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When Deidre met Belinda: Referees unite after 51 years

Belinda Sharpe made history as the first female to officiate a first-grade game last season but the leading NRL referee met her match this week in the form of 84-year-old trailblazer Deidre Rae.

The pair came together at Central Coast Stadium on Wednesday in heart-warming fashion to celebrate Women in League round.

Rae shared her experiences as one of Australia's first-ever recognised referees in the late 1960s after passing an examination test on August 14, 1969.

Deidre wrote letters to Harvey Norman CEO Katie Page and retiring radio host Alan Jones earlier this year to congratulate both on their respective careers.

"Mum then gave a bit of background into what she did in 1969," Deidre's daughter, Trudy, told NRL.com.

"She started off coaching the boys at school. My brother didn't have anyone to coach them.

"She started to notice the fathers would give her a hard time so she went and did her own research, studied the rules and then thought she would go get her referees' licence.

"They were all convinced she'd fail, but as it turns out there were three guys who got 60 percent and she got close to 100.

Deidre Rae out in the middle again some 51 years after getting her referee's ticket.
Deidre Rae out in the middle again some 51 years after getting her referee's ticket.

"She was top of the class and they were all surprised, so she went back to schoolboys but would still cop a bit of grief.

"They did give her a very hard time. She felt very unwelcomed, but this time she was able to walk over and show them her ticket (referees' certificate) to shut them up."

While Deidre was qualified to referee in first grade, she was restricted to schoolboy games and charity fixtures that helped raise money for various causes.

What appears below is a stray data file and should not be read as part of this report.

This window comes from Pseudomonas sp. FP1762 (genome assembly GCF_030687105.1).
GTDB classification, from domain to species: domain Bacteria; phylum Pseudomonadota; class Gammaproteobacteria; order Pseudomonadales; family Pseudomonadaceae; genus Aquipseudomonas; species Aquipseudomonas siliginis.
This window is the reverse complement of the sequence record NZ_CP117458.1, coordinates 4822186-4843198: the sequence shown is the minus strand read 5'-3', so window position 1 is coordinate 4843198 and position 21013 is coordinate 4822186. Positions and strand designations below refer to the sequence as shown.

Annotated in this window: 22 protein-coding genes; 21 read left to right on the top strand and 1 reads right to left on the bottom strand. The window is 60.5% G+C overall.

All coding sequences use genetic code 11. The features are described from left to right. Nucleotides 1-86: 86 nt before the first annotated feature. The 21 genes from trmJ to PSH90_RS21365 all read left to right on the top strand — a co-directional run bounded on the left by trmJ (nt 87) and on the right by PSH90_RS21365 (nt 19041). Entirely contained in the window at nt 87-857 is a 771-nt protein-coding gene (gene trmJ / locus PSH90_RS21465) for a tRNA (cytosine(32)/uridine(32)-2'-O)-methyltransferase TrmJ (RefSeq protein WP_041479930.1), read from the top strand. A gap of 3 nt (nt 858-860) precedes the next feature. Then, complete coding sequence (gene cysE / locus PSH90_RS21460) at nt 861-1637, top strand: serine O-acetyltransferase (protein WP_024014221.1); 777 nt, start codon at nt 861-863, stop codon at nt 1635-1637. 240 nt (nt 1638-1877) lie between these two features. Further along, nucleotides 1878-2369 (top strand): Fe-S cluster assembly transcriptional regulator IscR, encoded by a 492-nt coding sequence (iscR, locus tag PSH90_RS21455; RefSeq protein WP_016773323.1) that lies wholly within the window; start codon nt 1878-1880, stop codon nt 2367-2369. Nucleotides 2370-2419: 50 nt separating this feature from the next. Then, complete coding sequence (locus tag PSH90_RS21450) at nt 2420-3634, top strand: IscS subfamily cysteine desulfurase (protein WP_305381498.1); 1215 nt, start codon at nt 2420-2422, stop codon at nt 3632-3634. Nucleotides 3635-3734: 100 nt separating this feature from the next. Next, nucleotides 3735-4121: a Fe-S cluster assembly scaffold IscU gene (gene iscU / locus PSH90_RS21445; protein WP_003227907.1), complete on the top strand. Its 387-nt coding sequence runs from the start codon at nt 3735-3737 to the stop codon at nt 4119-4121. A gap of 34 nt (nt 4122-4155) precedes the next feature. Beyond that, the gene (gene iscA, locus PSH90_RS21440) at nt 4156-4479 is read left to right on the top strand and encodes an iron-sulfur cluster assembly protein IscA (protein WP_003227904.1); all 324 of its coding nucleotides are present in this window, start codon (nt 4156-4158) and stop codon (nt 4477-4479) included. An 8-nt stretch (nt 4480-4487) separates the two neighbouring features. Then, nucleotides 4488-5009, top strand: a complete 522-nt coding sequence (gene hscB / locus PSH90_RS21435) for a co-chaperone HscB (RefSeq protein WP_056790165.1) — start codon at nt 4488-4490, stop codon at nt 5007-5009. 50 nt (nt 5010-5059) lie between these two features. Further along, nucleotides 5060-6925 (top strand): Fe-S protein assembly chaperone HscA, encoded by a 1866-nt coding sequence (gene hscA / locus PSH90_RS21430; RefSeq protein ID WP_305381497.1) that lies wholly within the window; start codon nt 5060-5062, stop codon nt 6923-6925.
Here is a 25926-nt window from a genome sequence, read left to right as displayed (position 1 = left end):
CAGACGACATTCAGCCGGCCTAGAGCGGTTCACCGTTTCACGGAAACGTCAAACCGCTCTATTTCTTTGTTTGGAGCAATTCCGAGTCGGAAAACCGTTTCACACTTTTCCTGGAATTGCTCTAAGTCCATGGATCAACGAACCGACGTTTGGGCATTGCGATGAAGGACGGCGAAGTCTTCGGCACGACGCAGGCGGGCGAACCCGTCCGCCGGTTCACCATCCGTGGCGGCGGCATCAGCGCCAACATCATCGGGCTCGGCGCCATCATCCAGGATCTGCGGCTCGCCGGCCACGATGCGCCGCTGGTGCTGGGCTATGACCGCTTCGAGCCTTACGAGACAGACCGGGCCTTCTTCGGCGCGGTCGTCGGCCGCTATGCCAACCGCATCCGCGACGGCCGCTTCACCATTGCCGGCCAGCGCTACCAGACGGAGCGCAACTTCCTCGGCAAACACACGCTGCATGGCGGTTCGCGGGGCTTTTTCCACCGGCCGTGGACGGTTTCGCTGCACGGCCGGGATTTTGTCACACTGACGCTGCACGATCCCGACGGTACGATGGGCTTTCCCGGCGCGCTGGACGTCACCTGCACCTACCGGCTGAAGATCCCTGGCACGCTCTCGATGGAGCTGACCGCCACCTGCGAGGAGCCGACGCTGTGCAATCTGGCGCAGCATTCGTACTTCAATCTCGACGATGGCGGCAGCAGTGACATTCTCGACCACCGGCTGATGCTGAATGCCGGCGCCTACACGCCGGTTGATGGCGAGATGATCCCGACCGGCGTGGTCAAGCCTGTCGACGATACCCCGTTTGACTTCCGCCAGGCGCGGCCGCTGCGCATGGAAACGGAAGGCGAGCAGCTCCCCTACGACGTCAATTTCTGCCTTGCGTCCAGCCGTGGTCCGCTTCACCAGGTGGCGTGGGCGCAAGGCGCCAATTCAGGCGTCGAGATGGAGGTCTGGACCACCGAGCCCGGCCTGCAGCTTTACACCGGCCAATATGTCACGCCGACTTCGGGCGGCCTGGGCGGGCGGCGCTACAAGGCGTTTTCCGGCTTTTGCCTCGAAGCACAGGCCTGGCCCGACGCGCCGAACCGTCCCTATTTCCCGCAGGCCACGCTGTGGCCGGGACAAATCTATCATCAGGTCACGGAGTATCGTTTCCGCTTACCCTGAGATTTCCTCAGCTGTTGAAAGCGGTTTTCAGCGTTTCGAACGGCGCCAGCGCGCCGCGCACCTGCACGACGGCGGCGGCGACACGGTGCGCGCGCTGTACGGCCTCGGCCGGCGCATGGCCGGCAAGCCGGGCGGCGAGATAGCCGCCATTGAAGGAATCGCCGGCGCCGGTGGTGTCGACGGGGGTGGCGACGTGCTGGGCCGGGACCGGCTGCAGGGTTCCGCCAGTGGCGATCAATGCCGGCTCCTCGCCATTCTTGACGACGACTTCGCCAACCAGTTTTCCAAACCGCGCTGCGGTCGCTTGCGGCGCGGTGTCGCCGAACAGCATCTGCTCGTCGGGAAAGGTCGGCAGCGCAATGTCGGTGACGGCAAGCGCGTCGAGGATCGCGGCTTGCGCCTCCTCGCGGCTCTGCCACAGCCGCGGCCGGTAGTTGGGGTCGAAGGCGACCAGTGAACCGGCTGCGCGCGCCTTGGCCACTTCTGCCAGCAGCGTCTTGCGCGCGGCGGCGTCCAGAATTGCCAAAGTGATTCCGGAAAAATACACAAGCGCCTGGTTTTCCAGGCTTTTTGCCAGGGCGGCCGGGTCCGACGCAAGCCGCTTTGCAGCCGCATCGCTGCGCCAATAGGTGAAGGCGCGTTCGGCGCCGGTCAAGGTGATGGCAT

"It was lovely to meet Deidre and I had to thank her and tell her I was inspired by her," Sharpe said.

"Although her story is disappointing in some respects, it's very inspiring in that she never gave up her dream of being a referee.

"She continued to push the boundaries and challenged the lack of representation in the game.

"Women like Deidre probably didn't realise it at the time but her actions paved the way for women to be involved.

"She said to me she's seen the way females are involved in the game now and she's so thrilled about that."

Sharpe continues to pave the way for female referees across world sport after making her first-grade debut in a Bulldogs-Broncos clash at Suncorp Stadium last year.

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"I'm just proud to be involved in a sport that is so inclusive," she said.

"I've had so many positive experiences, the players and fans don't seem to care if you're male or female, they just expect you to do your job.

"It's a time to reflect on my own journey and how grateful I am. But while it's great to recognise, what I'm most pleased about is it is becoming a norm."

Trudy said Deidre's meeting with Sharpe had left her mother 'overwhelmed' and 'content' after finally building up the confidence to come forward.

"Belinda was the loveliest person, mum hasn't stopped talking about how friendly she was and engaged she was to hear from her more than anything.

"This is the first lady, and it's taken 50 years, for a woman to referee in a male-dominated sport.

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"But I was just the toddler on the sidelines, her eyes were on me as much as they were on the game."

As for Deidre's effort blowing the same whistle for the first time in more than four decades, Sharpe was impressed.

"She hasn't lost it, that's for sure," Sharpe grinned.